It would be 115 miles (186 km) before reaching pavement again, at the junction of Rt. 58 West (now known as Rt. 113.) After hours of gravel, the Sprite’s ride felt smoother than ever! Eight miles (13 km) later we would be in the last town while heading north in this part of the world, Chibougamau, serving a growing copper mining region, logging, and the Royal Canadian Air Force radar services.
Continuing, …the pavement ended again just past the town, as we once again were on the gravel road. Thirty minutes later we arrived at the barrier shown below. Its deterrent-rousing presence seemed to emphasize increasing aches and pains, emotional drain and weariness to us, not to mention the effects of dust inhalation and a worsening cold, on my part. We decided this would be our turn-around point as the road would end about 100 miles (161 km) further with limited or no amenities, and likely little change in scenery.
3:25 PM, 8/31/66, 918 car miles (1477 km) – 632 miles (1017 km) as the crow flies.
The non-stop return trip would first take us over 200 miles (322 km) on an unprecedented, unexpected overnightchallenge of gravel and poorly maintained, primitive dirt road before reaching dawn and the increase of population, north of Ottawa!
See the conclusion of “A Northbound Adventure,” (Part Four) here.
Thanks for viewing, and comments are always welcome. Zoom-in or finger-stretch for a closer view of the maps and images. M 🙂
Bergenfield, N.J. to Roberval, Quebec Provence, Canada
Leaving Bergenfield in a car loaded with what we thought we needed, like snacks and juice, blankets and a spare five-gallon container of fuel between the seats, we began our odyssey about 10 pm, August 29th and drove through the night, reaching Canada by sunrise, 325 miles (520 km) later. Our general plan was to go straight north, as far as we could by car. However, back in 1966, there were few, if any, roads that penetrated the vast lake regions of Quebec Province. We would need to bend a bit North-East along the St Lawrence River, which would have us pass through Montreal, Trois-Rivieres, and Quebec City.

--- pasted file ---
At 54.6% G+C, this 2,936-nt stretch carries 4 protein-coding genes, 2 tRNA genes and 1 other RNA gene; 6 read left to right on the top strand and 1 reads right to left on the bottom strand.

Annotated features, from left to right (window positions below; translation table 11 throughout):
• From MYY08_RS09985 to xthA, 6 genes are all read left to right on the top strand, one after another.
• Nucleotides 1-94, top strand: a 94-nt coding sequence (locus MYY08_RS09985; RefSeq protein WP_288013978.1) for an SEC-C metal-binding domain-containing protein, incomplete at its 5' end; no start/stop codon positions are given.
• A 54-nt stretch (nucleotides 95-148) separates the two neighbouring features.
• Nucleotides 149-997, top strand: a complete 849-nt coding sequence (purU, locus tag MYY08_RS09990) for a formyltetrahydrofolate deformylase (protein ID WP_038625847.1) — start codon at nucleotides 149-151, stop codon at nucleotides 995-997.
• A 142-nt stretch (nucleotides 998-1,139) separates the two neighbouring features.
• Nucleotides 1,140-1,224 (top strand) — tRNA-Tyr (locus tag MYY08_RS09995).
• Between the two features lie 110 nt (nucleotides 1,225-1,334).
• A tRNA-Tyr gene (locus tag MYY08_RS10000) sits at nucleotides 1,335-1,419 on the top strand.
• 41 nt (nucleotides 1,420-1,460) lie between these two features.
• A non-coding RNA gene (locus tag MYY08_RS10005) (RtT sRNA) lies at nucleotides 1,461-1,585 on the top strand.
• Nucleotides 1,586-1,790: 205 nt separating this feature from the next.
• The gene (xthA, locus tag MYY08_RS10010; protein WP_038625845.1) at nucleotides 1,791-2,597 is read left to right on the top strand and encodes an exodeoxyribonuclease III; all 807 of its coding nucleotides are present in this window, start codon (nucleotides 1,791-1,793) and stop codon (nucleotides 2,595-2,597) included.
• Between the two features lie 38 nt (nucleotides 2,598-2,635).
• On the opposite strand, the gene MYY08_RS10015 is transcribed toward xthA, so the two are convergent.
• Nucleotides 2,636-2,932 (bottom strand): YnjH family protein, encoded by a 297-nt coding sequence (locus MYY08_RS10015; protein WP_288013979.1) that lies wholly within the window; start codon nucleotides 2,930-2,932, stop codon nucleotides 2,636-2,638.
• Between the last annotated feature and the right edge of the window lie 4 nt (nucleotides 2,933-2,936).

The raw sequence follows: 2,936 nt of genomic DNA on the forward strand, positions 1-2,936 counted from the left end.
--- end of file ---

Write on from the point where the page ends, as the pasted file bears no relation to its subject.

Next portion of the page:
After entering Canada, it would be another 6 1/2 hours to Quebec City.
By 1:30 PM, we would be leaving Quebec via Route 54 North (today known as 175,) eventually passing through “Laurentide,” one of several provincial parks, as we continued north. The well maintained road wound through incredible scenery with deep green-blue lakes and vast northern forested terrain under clear, bright skies. The virtual non-existence of traffic was a welcome contrast to the cities to the south.
After four hours, we surrendered our temporary permit for the park and continued on Rt. 54a (169) eventually passing Lac-Saint-Jean (above.) In Chambord, we tested our versatility with the French language, (clearly none as a request for ice cream brought cherry pie!) and managed to get additional food while a jukebox played French records – except for one “Beatles” and one “Dave Clark Five” song! A little later, after driving 725 miles (1167 km,), we stopped at 8:00 PM for the night, in a fairly good-sized town, Roberval, (as seen on the Google map above.) After walking around in the chilly air and watching part of a Kings Court softball game in a nearby park, we rented a room above a noisy bar for $5.00, giving us a chance to rest and warm up, although by now I was suffering from a nasty cold, and the loud “Thump, Thump, Thump” of the band one floor below was not particularly medicinal.
See Part Three here as we arrived at the northern most point of our journey.
As usual, thanks for viewing. Zoom-in by clicking on, or finger stretching the images. And, comments are always welcomed. M 🙂